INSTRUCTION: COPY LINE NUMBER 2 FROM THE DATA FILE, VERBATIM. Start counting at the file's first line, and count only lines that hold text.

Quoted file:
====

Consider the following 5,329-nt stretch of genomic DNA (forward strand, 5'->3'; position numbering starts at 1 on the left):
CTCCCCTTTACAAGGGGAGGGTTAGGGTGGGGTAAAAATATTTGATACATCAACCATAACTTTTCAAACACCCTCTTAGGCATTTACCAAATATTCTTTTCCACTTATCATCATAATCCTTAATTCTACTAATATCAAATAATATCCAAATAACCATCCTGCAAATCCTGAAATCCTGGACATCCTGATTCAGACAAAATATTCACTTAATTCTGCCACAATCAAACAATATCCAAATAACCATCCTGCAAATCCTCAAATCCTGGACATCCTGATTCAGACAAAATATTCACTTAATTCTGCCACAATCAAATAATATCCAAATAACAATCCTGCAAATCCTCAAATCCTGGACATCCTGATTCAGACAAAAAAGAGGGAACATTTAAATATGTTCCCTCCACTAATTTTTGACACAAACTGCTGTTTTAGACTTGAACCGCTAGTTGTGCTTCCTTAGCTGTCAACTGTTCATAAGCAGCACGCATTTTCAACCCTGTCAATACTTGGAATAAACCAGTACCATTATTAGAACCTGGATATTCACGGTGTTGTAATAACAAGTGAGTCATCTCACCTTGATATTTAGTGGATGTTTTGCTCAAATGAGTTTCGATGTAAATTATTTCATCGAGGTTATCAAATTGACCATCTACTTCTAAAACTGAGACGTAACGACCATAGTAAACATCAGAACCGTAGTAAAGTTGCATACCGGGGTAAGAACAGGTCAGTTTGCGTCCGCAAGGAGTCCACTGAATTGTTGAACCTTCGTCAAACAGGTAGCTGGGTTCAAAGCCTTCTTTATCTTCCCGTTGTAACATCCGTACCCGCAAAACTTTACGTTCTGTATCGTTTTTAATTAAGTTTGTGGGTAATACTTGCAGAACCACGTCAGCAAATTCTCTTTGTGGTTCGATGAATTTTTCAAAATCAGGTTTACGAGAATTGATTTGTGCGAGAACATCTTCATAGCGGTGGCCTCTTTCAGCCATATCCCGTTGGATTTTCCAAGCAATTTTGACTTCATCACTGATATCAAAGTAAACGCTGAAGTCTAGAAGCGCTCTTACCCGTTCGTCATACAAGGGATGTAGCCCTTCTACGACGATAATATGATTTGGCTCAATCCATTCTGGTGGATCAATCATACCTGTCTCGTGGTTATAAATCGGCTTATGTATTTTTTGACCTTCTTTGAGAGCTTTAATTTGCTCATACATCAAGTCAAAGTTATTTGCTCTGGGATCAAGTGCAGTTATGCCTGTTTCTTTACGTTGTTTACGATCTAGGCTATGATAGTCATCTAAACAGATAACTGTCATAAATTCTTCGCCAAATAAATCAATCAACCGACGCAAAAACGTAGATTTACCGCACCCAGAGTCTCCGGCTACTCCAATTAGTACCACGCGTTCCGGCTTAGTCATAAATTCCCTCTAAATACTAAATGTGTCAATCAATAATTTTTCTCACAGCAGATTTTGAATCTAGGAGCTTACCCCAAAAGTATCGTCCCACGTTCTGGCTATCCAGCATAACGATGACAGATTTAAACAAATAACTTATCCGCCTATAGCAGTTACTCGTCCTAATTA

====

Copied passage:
CTCCCCTTTACAAGGGGAGGGTTAGGGTGGGGTAAAAATATTTGATACATCAACCATAACTTTTCAAACACCCTCTTAGGCATTTACCAAATATTCTTTTCCACTTATCATCATAATCCTTAATTCTACTAATATCAAATAATATCCAAATAACCATCCTGCAAATCCTGAAATCCTGGACATCCTGATTCAGACAAAATATTCACTTAATTCTGCCACAATCAAACAATATCCAAATAACCATCCTGCAAATCCTCAAATCCTGGACATCCTGATTCAGACAAAATATTCACTTAATTCTGCCACAATCAAATAATATCCAAATAACAATCCTGCAAATCCTCAAATCCTGGACATCCTGATTCAGACAAAAAAGAGGGAACATTTAAATATGTTCCCTCCACTAATTTTTGACACAAACTGCTGTTTTAGACTTGAACCGCTAGTTGTGCTTCCTTAGCTGTCAACTGTTCATAAGCAGCACGCATTTTCAACCCTGTCAATACTTGGAATAAACCAGTACCATTATTAGAACCTGGATATTCACGGTGTTGTAATAACAAGTGAGTCATCTCACCTTGATATTTAGTGGATGTTTTGCTCAAATGAGTTTCGATGTAAATTATTTCATCGAGGTTATCAAATTGACCATCTACTTCTAAAACTGAGACGTAACGACCATAGTAAACATCAGAACCGTAGTAAAGTTGCATACCGGGGTAAGAACAGGTCAGTTTGCGTCCGCAAGGAGTCCACTGAATTGTTGAACCTTCGTCAAACAGGTAGCTGGGTTCAAAGCCTTCTTTATCTTCCCGTTGTAACATCCGTACCCGCAAAACTTTACGTTCTGTATCGTTTTTAATTAAGTTTGTGGGTAATACTTGCAGAACCACGTCAGCAAATTCTCTTTGTGGTTCGATGAATTTTTCAAAATCAGGTTTACGAGAATTGATTTGTGCGAGAACATCTTCATAGCGGTGGCCTCTTTCAGCCATATCCCGTTGGATTTTCCAAGCAATTTTGACTTCATCACTGATATCAAAGTAAACGCTGAAGTCTAGAAGCGCTCTTACCCGTTCGTCATACAAGGGATGTAGCCCTTCTACGACGATAATATGATTTGGCTCAATCCATTCTGGTGGATCAATCATACCTGTCTCGTGGTTATAAATCGGCTTATGTATTTTTTGACCTTCTTTGAGAGCTTTAATTTGCTCATACATCAAGTCAAAGTTATTTGCTCTGGGATCAAGTGCAGTTATGCCTGTTTCTTTACGTTGTTTACGATCTAGGCTATGATAGTCATCTAAACAGATAACTGTCATAAATTCTTCGCCAAATAAATCAATCAACCGACGCAAAAACGTAGATTTACCGCACCCAGAGTCTCCGGCTACTCCAATTAGTACCACGCGTTCCGGCTTAGTCATAAATTCCCTCTAAATACTAAATGTGTCAATCAATAATTTTTCTCACAGCAGATTTTGAATCTAGGAGCTTACCCCAAAAGTATCGTCCCACGTTCTGGCTATCCAGCATAACGATGACAGATTTAAACAAATAACTTATCCGCCTATAGCAGTTACTCGTCCTAATTA